The Hawks lost their lone shot to have an All-Star in Atlanta from their franchise in the shocking snub of Young. While Young’s scoring is slightly down this season, he is shooting better from 3-point range and averaging a career-best 9.5 assists. The injury-plagued Hawks’ 13-17 record certainly worked against Young.

Bam Adebayo, Miami Heat, center

Bam Adebayo (left) of the Miami Heat reaches back for the tipoff at the start of a game against the LA Clippers at the Staples Center on Feb. 15 in Los Angeles.

Meg Oliphant/Getty Images

Adebayo’s hopes of being an All-Star for the second straight season resulted instead in a snub. The 2020 All-Star averages 19.6 points, 9.5 rebounds and 5.5 assists for the reigning Eastern Conference champions. But with the Heat’s disappointing 14-17 record, Miami will not be represented in the All-Star Game.

Khris Middleton, Milwaukee Bucks, forward

Khris Middleton of the Milwaukee Bucks looks on during a game against the Cleveland Cavaliers on Feb. 5 at Rocket Mortgage FieldHouse in Cleveland.

David Liam Kyle/NBAE via Getty Images

While the Bucks haven’t been the dominant force they were expected to be, it’s still stunning that Giannis Antetokounmpo is their lone All-Star. Middleton’s statistics are similar to last season’s when he was an All-Star. While the East is loaded with talent, this two-time All-Star being passed over is quite stunning and perhaps due to his lack of fanfare.

Gordon Hayward, Charlotte Hornets, forward

Gordon Hayward (right) of the Charlotte Hornets during a game against the Minnesota Timberwolves on Feb. 12 at the Spectrum Center in Charlotte, North Carolina.

Kent Smith/NBAE via Getty Images

Haywood has been reborn with the Hornets, averaging 21.9 points, 5.4 rebounds and 3.7 assists per game. The one-time NBA All-Star, however, hasn’t been great enough to push the Hornets to a winning record in the East. After averaging 24.1 points per game in January, Hayward averaged 19.2 points this month while rookie LaMelo Ball stole most of the Hornets’ headlines.

Tobias Harris, Philadelphia 76ers, forward

Tobias Harris of the Philadelphia 76ers brings the ball up the floor during a game against the Toronto Raptors at Amalie Arena on Feb. 21 in Tampa, Florida.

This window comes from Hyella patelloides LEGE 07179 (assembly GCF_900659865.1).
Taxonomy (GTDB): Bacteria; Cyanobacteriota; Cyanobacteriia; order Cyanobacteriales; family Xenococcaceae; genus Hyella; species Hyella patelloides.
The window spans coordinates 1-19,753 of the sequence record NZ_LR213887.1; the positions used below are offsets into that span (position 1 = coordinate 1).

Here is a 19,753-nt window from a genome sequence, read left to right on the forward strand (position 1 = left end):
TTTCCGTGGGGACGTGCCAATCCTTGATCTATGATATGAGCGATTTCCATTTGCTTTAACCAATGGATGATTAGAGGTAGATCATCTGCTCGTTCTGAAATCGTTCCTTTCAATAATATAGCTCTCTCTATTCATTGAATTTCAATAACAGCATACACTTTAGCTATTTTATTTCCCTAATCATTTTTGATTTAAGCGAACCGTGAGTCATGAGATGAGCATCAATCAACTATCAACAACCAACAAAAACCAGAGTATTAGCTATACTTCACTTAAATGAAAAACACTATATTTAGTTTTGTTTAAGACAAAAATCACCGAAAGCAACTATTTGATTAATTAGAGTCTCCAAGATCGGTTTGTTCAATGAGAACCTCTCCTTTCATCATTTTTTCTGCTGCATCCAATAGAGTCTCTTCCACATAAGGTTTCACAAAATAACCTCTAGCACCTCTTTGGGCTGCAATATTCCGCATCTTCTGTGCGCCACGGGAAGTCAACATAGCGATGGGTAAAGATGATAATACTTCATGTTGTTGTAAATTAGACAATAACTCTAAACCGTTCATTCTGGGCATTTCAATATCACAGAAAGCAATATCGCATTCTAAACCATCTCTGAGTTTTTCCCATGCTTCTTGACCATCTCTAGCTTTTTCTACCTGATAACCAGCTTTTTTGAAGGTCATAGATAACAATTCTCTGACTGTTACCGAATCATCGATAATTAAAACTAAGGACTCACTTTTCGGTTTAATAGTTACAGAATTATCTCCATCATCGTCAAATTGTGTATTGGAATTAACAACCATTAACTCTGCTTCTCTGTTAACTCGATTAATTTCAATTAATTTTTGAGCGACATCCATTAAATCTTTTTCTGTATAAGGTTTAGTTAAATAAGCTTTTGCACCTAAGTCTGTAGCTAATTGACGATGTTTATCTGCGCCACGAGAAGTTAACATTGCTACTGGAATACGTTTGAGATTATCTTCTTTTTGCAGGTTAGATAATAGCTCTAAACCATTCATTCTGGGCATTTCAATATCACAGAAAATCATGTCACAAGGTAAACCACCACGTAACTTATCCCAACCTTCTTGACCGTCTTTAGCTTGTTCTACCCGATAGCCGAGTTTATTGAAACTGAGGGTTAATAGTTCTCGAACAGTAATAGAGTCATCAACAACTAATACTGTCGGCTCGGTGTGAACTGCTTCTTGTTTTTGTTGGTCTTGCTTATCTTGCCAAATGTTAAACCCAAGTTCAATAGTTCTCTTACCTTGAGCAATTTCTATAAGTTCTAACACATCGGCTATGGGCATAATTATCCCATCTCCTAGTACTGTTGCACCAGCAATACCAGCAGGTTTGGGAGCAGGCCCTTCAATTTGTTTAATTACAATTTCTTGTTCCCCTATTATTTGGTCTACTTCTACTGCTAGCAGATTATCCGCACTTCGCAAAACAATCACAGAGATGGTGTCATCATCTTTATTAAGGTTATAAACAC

Mike Ehrmann/Getty Images

The Sixers certainly seemed deserving of three All-Stars with the best record in the Eastern Conference. Harris’ play is worthy of what would be his first All-Star appearance under head coach Doc Rivers, who also coached him with the LA Clippers. But the star power in the East was ultimately too much for Harris to land a deserved spot.

Fred VanVleet, Toronto Raptors, guard

Fred VanVleet (left) of the Toronto Raptors shoots the ball against Anthony Edwards (right) of the Minnesota Timberwolves during the first quarter of a game at the Target Center on Feb. 19 in Minneapolis.

Hannah Foslien/Getty Images

VanVleet has certainly lived up to his big contract this season, averaging 20.1 points, 6.6 assists, 4.4 rebounds and 1.7 steals per game. But it wasn’t enough to earn him his first All-Star appearance. The Raptors’ slow start certainly played a role in him – and teammate Pascal Siakam – missing the cut. With that said, VanVleet deserves a break: The fifth-year guard is averaging 36.6 minutes per game (third-highest in the NBA).

Domantas Sabonis, Indiana Pacers, forward

Domantas Sabonis of the Indiana Pacers watches his shot during the first quarter of a game against the Detroit Pistons at Little Caesars Arena on Feb. 11 in Detroit.

Leon Halip/Leon Halip

Considering the Pacers’ 15-14 record, it’s very surprising that Sabonis got snubbed. After making his first All-Star appearance last season, the fifth-year big man is having a career year, averaging 21.5 points, 11.6 rebounds and 5.7 assists per game.

If there’s any consolation, the snub would’ve been more disappointing if the All-Star Game was taking place in Indianapolis, where it was originally scheduled prior to the pandemic.

Marc J. Spears is the senior NBA writer for . He used to be able to dunk on you, but he hasn’t been able to in years and his knees still hurt.